MORGANTOWN, W.Va. — When West Virginia University’s Board of Governors convene Friday, they’ll face before them an action item to add more stringent tobacco control policies on campus.

The BOG received 30 comments during the public comment period, as they prepare to consider a more strictly enforced on-campus tobacco policy that also includes language restricting use of electronic cigarettes on campus.

Comments ranged across a wide spectrum, including those in full support, those who support the measure but wish to see stricter enforcement, those who support the measure but hoped for a compromise, and those who opposed the measure entirely.

“This is the worst rule I’ve ever heard,” reads one comment opposed to the ban. “The campus currently does absolutely nothing to enforce its tobacco free campus policy so why even waste the effort to amend the rule to ban all types of smoking. Another reason this rule is outrageous is many people like myself use e cigarettes as a way to ease out of smoking cigarettes. They are extremely beneficial devices that allow one to choose their nicotine level and lower it over time to eventually drop the habit. I think this rule is a huge mistake and might even lead to more tobacco smokers/users on campus.”

Additional commenters also feel — even with stricter enforcement guidelines — the rule remains unenforceable.

“While I believe this proposition to be a good idea, I don’t see it being followed by students around campus,” the comment reads. “Electronic smoking devices became popular last year so most people have a form of it and buy what they need practically on campus. They aren’t going to stop smoking on campus because for the most part it is a concealable device making it harder to get caught. If they do get in trouble it’s going to go around campus putting the school in the hot seat because most students will disagree with the provision. Again it’s a good idea but the timing is not right.

Sarah Lawver, Director of Advocacy in West Virginia for the American Lung Association, said WVU deserves praise for its willingness to adopt more effective tobacco policy control.

“What we know is that weak tobacco control policies do not work, and strong tobacco policies save lives,” she said. “These policies must be completely comprehensive to counter the devastating effects that tobacco has on West Virginia.”

Lawver said much of the need for greater implementation centers around secondhand smoke, smoke that has been exhaled or breathed out by the person smoking.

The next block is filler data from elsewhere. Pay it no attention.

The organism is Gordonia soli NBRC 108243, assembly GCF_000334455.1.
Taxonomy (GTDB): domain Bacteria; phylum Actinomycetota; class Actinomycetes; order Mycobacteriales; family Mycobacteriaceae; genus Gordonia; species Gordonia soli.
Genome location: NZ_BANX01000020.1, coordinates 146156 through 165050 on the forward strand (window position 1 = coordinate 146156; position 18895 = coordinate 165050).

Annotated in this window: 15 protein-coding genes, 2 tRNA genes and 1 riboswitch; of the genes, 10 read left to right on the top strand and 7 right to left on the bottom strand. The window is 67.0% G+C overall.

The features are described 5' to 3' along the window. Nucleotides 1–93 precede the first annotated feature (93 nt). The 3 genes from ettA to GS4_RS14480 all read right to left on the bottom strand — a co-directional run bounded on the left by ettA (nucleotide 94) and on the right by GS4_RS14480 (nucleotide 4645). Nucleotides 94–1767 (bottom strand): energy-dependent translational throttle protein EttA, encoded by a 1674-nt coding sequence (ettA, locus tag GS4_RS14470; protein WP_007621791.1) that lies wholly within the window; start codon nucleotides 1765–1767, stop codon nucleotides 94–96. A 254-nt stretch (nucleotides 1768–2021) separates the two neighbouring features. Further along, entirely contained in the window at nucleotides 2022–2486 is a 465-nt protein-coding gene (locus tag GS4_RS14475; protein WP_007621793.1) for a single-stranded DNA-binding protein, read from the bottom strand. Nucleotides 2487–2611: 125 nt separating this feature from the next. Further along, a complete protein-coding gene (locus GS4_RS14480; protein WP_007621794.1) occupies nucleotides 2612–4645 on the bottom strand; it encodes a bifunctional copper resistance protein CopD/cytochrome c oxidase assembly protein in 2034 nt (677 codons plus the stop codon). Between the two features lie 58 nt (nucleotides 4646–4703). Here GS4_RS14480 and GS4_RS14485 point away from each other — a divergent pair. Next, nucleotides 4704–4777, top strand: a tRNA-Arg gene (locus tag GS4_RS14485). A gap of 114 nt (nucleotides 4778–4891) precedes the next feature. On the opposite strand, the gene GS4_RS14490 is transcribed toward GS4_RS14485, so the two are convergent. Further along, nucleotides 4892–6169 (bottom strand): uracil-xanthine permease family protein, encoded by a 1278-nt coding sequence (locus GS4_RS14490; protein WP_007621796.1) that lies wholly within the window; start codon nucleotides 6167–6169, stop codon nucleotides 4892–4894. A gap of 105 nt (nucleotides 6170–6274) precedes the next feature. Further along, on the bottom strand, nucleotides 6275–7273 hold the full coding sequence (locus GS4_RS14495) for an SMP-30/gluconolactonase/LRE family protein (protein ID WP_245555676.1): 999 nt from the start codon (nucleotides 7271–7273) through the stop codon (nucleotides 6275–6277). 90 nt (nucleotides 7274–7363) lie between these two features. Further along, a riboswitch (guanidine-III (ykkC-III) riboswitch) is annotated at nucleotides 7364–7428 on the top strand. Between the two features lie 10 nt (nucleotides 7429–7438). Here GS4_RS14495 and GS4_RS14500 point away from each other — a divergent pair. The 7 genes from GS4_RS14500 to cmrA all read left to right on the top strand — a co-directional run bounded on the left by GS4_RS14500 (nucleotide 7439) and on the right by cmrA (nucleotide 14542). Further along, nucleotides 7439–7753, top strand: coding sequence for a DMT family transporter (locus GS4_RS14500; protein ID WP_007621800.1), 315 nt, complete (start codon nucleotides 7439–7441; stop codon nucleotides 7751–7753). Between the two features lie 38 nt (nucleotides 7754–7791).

“The U.S. Surgeon General has concluded that there is no safe level of exposure to secondhand smoke,” she said. “Opportunities for better health begin where people work, live, and play. A person shouldn’t have to be exposed to the dangers of secondhand smoke just to get an education while being on campus or to put food on the table if they work on campus.”

West Virginia University has been on the forefront of research indicating that electronic cigarettes — also known as vaping — do have negative health effects. Lawver said the main concern is that e-cigarettes are not regulated as strictly as traditional cigarettes.

“Almost all e-cigarettes do contain nicotine,” Lawver said. “The FDA has found that even some brands that say they don’t have any nicotine actually do. For example, Juul, which is now the most commonly used e-cigarette, claims to have as much one nicotine in one pod as an entire pack of cigarettes.”

In a traditional cigarette, the Center for Disease Control said secondhand smoke can contain more than 7,000 chemicals.

“Secondhand smoke is a serious health hazard,” Lawver said. “It causes more than 41,000 deaths per year. It can cause and make worse a wide range of damaging health effects in children and adults.”

She said e-cigarettes offer a similar secondhand hazard.

“Secondhand e-cigarette emissions are created when an e-cigarette user exhales the chemical cocktail created by e-cigarettes,” she said. “In 2016, the U.S. Surgeon General concluded that secondhand emissions contained nicotine, ultra-fine particles, flavorings like diaceytl — a chemical linked to a serious lung disease — and many, many other chemicals there.”

The West Virginia Board of Governors meet Friday, Feb. 8 at 8:30 a.m.​

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